“For the same reason you also pay taxes, for the authorities are ministers of God, attending to this very thing. Pay all of them their dues, taxes to whom taxes are due, revenue to whom revenue is due, respect to whom respect is due, honor to whom honor is due. Owe no one anything, except to love one another; for he who loves his neighbor has fulfilled the law. The commandments, “You shall not commit adultery, You shall not kill, You shall not steal, You shall not covet,” and any other commandment, are summed up in this sentence, “You shall love your neighbor as yourself.” Love does no wrong to a neighbor; therefore love is the fulfilling of the law” (Romans 13:6-10).
So much of what captures our attention every single day of our lives distracts us from that which is really most important. Our Lord Jesus, and His apostles who penned the New Testament, as well as His Church, have been warning us all of our lives, but how well have we listened? That which is most important in our lives is not politics or economics, or even so much the great Laws of Scripture and our Church, if they are not grounded in our love for God and for our family, friends, and neighbors.
St. John warned in his first Epistle, “Do not love the world or the things in the world” (1 John 2:15). We might shoot back, “I know this! I don’t love the world,” but if we fill every waking moment of our lives with the things bombarding us through the media, if we’re constantly stressed and driven by every fleeting news voice, I would suggest we are far more in love with this world than we might realize.
I can just hear a few of you saying, “Yeah, yeah, yeah, I’ve heard this all my life!”—just like the decision makers at NASA responded to the warnings of the engineers. Jesus once reminded His apostles of what God through the prophets had said many times before: “Go and learn what this means, ‘I desire mercy, and not sacrifice'” (Matthew 9:13a). Every single thing we might do for God—even the blessed rituals and rules of our particular Faith tradition—are empty, if they are not done with love, and mercy.
(3) “Don’t Put off until tomorrow …”
“Besides this you know what hour it is, how it is full time now for you to wake from sleep. For salvation is nearer to us now than when we first believed; the night is far gone, the day is at hand. (Romans 13:11-12a).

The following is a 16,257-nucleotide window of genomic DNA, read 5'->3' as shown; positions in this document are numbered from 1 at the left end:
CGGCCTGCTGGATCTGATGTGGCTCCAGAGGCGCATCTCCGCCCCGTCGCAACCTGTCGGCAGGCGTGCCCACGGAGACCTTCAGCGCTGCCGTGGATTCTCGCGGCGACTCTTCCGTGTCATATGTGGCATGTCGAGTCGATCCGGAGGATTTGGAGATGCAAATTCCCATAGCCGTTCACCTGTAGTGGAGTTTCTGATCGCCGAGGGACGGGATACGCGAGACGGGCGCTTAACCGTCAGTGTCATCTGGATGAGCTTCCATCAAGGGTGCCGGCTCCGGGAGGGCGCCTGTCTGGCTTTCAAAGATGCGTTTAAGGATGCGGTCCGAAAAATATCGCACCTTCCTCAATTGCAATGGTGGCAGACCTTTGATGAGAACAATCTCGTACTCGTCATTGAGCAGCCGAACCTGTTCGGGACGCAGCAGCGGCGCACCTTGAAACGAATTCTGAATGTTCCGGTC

Maybe this hits me more now because I am seventy pushing seventy-one. My father passed when he was seventy-five; my mother when she was eighty-three. And I wonder if the seven astronauts who entered the space shuttle Challenger were fully prepared for what was going to happen seventy-five seconds after their seemingly successful blastoff?
One of the very last warnings our Lord gave in the book of Revelation is: “Behold, I am coming soon, bringing my recompense, to repay every one for what he has done” (22:12). Seriously, not a one of us can say we haven’t been warned.
(4) So what should we do? Paul ends this chapter with a short list:
- “Let us then cast off the works of darkness and put on the armor of light;
- let us conduct ourselves becomingly as in the day,
- not in reveling and drunkenness,
- not in debauchery and licentiousness,
- not in quarreling and jealousy.
- But put on the Lord Jesus Christ,
- and make no provision for the flesh, to gratify its desires.” (Romans 13:12b-14)
This really comes down to, with whatever times we have left (and a few of those astronauts, God rest their souls, were quite young), we must do all we can, by grace and through faith in Christ, to imitate Him.
“Put on the Lord Jesus Christ”, which means turning our lives fully in His direction—while He still, in His mercy, has given you and me time, and maybe a last opportunity we really don’t deserve, to respond: “Lord, have mercy; Christ, have mercy; Lord, have mercy.”